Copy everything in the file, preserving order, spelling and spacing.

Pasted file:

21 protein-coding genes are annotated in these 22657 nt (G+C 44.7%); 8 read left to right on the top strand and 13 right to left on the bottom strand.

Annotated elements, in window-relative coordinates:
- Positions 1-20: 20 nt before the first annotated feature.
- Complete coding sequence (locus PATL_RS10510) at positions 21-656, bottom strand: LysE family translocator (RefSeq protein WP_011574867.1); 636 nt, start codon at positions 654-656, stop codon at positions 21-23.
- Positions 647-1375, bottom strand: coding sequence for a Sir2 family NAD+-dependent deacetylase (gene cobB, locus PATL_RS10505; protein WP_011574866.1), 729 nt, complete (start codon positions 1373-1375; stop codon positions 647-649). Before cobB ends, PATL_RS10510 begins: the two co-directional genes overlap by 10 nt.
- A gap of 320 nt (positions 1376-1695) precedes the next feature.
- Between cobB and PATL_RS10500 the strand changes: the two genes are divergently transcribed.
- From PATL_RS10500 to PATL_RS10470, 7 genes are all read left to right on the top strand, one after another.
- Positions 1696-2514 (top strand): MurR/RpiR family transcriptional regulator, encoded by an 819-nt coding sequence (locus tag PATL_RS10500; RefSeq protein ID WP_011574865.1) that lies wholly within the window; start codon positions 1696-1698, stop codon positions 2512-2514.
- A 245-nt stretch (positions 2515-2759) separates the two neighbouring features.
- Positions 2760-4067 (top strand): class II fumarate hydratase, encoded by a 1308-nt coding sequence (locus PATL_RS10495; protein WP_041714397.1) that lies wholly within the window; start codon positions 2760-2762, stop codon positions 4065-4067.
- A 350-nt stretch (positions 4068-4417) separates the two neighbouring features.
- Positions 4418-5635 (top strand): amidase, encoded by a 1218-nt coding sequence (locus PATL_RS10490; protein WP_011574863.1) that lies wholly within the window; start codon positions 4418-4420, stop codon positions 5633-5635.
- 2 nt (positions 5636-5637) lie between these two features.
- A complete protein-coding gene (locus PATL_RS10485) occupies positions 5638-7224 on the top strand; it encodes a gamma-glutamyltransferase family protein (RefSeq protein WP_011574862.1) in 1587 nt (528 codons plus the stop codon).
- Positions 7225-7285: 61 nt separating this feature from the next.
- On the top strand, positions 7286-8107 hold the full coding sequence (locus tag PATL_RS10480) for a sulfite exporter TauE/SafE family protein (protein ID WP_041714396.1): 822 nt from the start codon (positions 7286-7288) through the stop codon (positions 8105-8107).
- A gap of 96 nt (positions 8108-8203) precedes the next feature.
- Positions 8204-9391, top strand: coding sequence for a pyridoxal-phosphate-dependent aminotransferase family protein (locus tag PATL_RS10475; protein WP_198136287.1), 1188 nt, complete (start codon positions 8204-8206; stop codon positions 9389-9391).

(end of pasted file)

21 protein-coding genes are annotated in these 22657 nt (G+C 44.7%); 8 read left to right on the top strand and 13 right to left on the bottom strand.

Annotated elements, in window-relative coordinates:
- Positions 1-20: 20 nt before the first annotated feature.
- Complete coding sequence (locus PATL_RS10510) at positions 21-656, bottom strand: LysE family translocator (RefSeq protein WP_011574867.1); 636 nt, start codon at positions 654-656, stop codon at positions 21-23.
- Positions 647-1375, bottom strand: coding sequence for a Sir2 family NAD+-dependent deacetylase (gene cobB, locus PATL_RS10505; protein WP_011574866.1), 729 nt, complete (start codon positions 1373-1375; stop codon positions 647-649). Before cobB ends, PATL_RS10510 begins: the two co-directional genes overlap by 10 nt.
- A gap of 320 nt (positions 1376-1695) precedes the next feature.
- Between cobB and PATL_RS10500 the strand changes: the two genes are divergently transcribed.
- From PATL_RS10500 to PATL_RS10470, 7 genes are all read left to right on the top strand, one after another.
- Positions 1696-2514 (top strand): MurR/RpiR family transcriptional regulator, encoded by an 819-nt coding sequence (locus tag PATL_RS10500; RefSeq protein ID WP_011574865.1) that lies wholly within the window; start codon positions 1696-1698, stop codon positions 2512-2514.
- A 245-nt stretch (positions 2515-2759) separates the two neighbouring features.
- Positions 2760-4067 (top strand): class II fumarate hydratase, encoded by a 1308-nt coding sequence (locus PATL_RS10495; protein WP_041714397.1) that lies wholly within the window; start codon positions 2760-2762, stop codon positions 4065-4067.
- A 350-nt stretch (positions 4068-4417) separates the two neighbouring features.
- Positions 4418-5635 (top strand): amidase, encoded by a 1218-nt coding sequence (locus PATL_RS10490; protein WP_011574863.1) that lies wholly within the window; start codon positions 4418-4420, stop codon positions 5633-5635.
- 2 nt (positions 5636-5637) lie between these two features.
- A complete protein-coding gene (locus PATL_RS10485) occupies positions 5638-7224 on the top strand; it encodes a gamma-glutamyltransferase family protein (RefSeq protein WP_011574862.1) in 1587 nt (528 codons plus the stop codon).
- Positions 7225-7285: 61 nt separating this feature from the next.
- On the top strand, positions 7286-8107 hold the full coding sequence (locus tag PATL_RS10480) for a sulfite exporter TauE/SafE family protein (protein ID WP_041714396.1): 822 nt from the start codon (positions 7286-7288) through the stop codon (positions 8105-8107).
- A gap of 96 nt (positions 8108-8203) precedes the next feature.
- Positions 8204-9391, top strand: coding sequence for a pyridoxal-phosphate-dependent aminotransferase family protein (locus tag PATL_RS10475; protein WP_198136287.1), 1188 nt, complete (start codon positions 8204-8206; stop codon positions 9389-9391).